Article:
Capture > Remix > Release
Besides Punya and Maurice, also on the call tonight were Paul Signorelli, Tom Haymes, Diane Hackabay, Ruben Puentedura, and Jill Hurst-Wahl.
Gardner, Howard. (2000)
- Show 321 – October 6
- Show 322 – October 20
- Show 323 -November 10
- Nov. 24 – No Show Thanksgiving (THANK YOU ALL!)
- Show 324 – December 8
- No show again until January due to the December holidays
Tonight the crew – Diane Huckabay, Jill Hurst-Wahl, Paul Signorelli, Tom Haymes, and Maurice Coleman – was joined by Dr. Ruben Puentedura. Ruben “is the Founder and President of Hippasus, a consulting firm based in Western Massachusetts, focusing on transformative applications of information technologies to education.”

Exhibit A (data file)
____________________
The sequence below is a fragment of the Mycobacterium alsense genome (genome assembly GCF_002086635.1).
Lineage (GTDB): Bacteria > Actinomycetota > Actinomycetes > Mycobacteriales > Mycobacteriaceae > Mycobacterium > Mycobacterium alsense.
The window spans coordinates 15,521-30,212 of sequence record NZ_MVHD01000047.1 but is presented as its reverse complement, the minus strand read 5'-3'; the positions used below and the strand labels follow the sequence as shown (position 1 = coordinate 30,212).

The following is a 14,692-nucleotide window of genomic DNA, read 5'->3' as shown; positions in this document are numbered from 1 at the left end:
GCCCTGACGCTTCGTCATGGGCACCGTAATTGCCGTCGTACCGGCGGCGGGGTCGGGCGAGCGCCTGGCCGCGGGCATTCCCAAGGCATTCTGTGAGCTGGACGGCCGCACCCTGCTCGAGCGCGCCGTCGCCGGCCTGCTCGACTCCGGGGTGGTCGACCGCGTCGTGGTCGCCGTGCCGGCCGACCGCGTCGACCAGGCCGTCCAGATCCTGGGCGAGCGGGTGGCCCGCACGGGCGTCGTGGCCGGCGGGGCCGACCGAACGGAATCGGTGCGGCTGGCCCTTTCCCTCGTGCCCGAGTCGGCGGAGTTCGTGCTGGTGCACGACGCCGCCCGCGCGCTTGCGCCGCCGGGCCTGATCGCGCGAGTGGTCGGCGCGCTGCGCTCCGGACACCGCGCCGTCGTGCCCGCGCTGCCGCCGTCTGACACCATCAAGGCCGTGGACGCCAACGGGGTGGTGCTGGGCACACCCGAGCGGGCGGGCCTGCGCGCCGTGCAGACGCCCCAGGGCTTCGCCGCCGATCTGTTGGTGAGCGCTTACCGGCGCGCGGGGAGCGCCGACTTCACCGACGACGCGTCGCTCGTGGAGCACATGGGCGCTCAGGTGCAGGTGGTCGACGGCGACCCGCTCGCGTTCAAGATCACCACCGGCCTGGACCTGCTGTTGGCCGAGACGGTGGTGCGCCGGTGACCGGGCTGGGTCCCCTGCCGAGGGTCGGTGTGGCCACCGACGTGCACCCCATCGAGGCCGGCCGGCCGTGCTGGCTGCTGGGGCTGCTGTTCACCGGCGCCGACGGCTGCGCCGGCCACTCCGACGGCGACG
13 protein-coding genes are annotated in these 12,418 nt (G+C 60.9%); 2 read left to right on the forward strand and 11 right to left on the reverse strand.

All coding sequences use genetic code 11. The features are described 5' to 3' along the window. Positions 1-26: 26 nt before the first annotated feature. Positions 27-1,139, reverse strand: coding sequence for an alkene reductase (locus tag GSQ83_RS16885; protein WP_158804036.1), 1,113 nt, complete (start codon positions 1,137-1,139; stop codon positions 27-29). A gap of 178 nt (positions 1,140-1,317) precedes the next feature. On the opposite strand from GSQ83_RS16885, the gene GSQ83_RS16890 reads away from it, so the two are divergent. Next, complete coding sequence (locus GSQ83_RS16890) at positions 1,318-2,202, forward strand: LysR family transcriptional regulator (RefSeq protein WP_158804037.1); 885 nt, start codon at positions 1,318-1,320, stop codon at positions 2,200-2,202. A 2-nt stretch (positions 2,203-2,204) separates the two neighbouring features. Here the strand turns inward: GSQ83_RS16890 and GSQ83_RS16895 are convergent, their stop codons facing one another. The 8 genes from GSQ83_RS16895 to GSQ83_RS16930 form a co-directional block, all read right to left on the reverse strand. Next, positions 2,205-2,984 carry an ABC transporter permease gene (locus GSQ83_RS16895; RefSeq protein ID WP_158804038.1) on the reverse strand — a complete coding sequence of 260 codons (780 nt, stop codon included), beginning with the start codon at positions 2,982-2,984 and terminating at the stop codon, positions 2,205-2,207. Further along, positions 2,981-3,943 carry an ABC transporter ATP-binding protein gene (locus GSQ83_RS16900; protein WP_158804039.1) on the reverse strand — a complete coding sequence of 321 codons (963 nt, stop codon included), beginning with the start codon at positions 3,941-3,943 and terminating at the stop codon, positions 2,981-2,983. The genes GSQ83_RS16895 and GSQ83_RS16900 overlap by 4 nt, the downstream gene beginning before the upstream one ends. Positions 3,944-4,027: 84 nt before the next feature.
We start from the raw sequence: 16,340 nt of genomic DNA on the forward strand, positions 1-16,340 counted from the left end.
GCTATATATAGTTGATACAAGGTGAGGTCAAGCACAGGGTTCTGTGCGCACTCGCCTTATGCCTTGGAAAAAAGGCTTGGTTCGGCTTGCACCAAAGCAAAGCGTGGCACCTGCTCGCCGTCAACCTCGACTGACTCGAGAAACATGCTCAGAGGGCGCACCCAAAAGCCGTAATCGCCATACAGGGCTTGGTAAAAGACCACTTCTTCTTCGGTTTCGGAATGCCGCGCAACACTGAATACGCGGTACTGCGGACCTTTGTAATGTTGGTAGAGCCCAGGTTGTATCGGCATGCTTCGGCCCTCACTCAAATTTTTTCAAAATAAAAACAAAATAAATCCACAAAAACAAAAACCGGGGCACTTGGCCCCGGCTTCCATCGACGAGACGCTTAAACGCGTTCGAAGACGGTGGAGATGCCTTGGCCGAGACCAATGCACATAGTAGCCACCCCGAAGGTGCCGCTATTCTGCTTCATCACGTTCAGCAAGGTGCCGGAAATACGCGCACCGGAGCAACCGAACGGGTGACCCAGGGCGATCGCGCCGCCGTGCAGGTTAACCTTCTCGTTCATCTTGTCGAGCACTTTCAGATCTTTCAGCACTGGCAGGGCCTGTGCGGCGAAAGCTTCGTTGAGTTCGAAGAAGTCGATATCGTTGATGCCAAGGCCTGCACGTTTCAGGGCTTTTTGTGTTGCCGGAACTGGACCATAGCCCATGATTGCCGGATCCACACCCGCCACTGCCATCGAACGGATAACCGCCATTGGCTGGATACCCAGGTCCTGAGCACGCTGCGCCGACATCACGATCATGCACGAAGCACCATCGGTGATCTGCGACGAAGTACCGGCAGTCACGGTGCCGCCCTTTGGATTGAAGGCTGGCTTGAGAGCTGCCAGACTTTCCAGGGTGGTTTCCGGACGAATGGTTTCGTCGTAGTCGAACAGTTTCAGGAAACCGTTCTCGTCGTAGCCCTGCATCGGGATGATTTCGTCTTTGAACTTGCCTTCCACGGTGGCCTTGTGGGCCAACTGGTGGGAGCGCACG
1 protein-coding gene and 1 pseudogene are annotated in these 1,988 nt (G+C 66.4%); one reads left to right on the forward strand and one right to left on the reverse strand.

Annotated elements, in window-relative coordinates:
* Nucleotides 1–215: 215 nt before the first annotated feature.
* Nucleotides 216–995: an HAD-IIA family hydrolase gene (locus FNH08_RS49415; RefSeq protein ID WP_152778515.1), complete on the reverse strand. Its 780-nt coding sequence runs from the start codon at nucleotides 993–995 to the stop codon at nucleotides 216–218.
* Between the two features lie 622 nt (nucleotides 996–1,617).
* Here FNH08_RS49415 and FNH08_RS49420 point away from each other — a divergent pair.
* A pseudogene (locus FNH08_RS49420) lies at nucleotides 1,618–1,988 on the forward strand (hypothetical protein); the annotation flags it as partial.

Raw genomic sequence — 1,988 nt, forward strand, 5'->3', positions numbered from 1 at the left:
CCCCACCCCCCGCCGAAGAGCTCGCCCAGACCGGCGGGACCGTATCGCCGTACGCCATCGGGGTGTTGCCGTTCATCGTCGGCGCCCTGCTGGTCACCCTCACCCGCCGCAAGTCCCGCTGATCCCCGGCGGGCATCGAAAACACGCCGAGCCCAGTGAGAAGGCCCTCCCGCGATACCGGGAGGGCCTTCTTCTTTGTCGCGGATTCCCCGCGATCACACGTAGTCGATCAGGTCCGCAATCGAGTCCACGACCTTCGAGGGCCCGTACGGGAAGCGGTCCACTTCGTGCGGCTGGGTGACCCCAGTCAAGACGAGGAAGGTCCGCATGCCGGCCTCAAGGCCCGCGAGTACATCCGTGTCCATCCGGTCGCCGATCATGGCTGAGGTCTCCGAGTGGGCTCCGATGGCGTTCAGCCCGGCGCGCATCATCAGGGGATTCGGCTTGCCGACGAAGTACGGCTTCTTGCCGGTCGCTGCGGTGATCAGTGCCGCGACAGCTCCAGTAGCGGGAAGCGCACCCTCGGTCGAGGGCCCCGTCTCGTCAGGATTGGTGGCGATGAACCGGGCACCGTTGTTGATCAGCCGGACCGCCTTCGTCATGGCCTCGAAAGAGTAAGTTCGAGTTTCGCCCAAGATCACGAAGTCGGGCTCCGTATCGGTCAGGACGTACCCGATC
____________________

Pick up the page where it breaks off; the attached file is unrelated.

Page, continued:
Ruben started by giving us an overview of his work. He has worked around the world and through that work has seen different patterns emerge as he has worked with different educational institutions. In an overview of his work and what he has been hearing, he mentioned anti-fragility, learn from learning, learn from what you have experienced, credentialing processes used in academia, and exploration of new paths into existing planning. He then discussed the lack of portable water in Jackson, MS, and how that situation could benefit from what people are doing/learning in other countries. His final examples – before we began Q&A – was to talk about the change in student test scores during the COVID pandemic. Ruben is focused on how people think through these situations. While we cannot transfer what one group did to another situation, we can learn from how people think in specific situations.